HC Deb 30 June 1919 vol 117 cc649-50W

asked the Home Secretary, in view of the fact that, out of a total of 934,699 persons who were summarily convicted in 1916-17, only 393 appealed to Sessions, where if they fail they are liable to pay the heavy costs of both sides and if successful pay their own costs, while out of only 8,306 persons convicted after being more carefully tried by jury no fewer than 303 appealed to the Court of Criminal Appeal, where there are no such risks as to costs, whether he will state how many unsuccessful appellants in 1917 were required by the Courts to pay the costs of the other side, with the total amount paid, and how many successful appellants were allowed their costs, with the total amount allowed them, or, if the numbers and amounts for one year would involve too great an expenditure of labour, will he give them for a half-year?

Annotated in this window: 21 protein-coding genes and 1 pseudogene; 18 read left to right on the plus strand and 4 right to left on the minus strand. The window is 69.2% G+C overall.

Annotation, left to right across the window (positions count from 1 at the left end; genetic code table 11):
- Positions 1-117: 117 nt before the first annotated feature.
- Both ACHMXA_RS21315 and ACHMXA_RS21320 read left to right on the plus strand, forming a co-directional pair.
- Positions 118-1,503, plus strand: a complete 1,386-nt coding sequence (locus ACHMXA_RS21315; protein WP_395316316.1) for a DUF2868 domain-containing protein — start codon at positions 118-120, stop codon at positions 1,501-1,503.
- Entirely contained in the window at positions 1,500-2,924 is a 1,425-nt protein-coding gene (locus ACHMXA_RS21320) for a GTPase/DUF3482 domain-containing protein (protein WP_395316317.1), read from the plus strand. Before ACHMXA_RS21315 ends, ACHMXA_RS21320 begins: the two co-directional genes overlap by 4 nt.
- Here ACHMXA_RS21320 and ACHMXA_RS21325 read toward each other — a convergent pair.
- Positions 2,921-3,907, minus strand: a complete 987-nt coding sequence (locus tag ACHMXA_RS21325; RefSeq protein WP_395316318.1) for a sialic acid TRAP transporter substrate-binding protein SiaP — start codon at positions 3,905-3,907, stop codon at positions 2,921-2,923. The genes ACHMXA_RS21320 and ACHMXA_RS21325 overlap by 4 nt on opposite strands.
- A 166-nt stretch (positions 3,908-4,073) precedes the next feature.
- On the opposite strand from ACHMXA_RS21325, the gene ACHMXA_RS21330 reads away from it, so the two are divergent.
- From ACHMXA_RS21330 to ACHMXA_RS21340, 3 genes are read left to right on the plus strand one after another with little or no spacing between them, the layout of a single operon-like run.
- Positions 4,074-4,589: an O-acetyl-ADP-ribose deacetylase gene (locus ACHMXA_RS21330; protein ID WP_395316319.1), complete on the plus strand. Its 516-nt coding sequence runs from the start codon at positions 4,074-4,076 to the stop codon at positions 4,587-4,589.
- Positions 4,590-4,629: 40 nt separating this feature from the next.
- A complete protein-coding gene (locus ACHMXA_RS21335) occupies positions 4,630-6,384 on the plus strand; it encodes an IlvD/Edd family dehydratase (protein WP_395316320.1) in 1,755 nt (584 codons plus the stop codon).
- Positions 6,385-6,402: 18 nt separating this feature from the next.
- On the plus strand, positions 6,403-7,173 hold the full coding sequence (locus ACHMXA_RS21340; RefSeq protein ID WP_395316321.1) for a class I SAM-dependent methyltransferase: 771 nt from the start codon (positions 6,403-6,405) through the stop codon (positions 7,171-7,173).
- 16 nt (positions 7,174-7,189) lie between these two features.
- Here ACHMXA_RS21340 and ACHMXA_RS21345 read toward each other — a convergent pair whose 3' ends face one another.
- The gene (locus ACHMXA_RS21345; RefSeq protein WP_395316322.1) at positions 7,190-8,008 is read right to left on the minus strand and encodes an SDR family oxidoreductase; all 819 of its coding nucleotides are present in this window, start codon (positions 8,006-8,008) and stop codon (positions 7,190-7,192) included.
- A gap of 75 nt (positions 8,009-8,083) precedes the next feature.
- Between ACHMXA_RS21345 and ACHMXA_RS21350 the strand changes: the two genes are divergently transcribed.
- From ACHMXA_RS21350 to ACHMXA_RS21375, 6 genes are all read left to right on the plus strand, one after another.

In appeals to Quarter Sessions it is, I believe, a general practice that the unsuccessful party should be ordered to pay the costs of the other side, but no particulars of these appeals are furnished to the Home Office, and I should not feel justified in asking the several Courts to make out returns on the subject.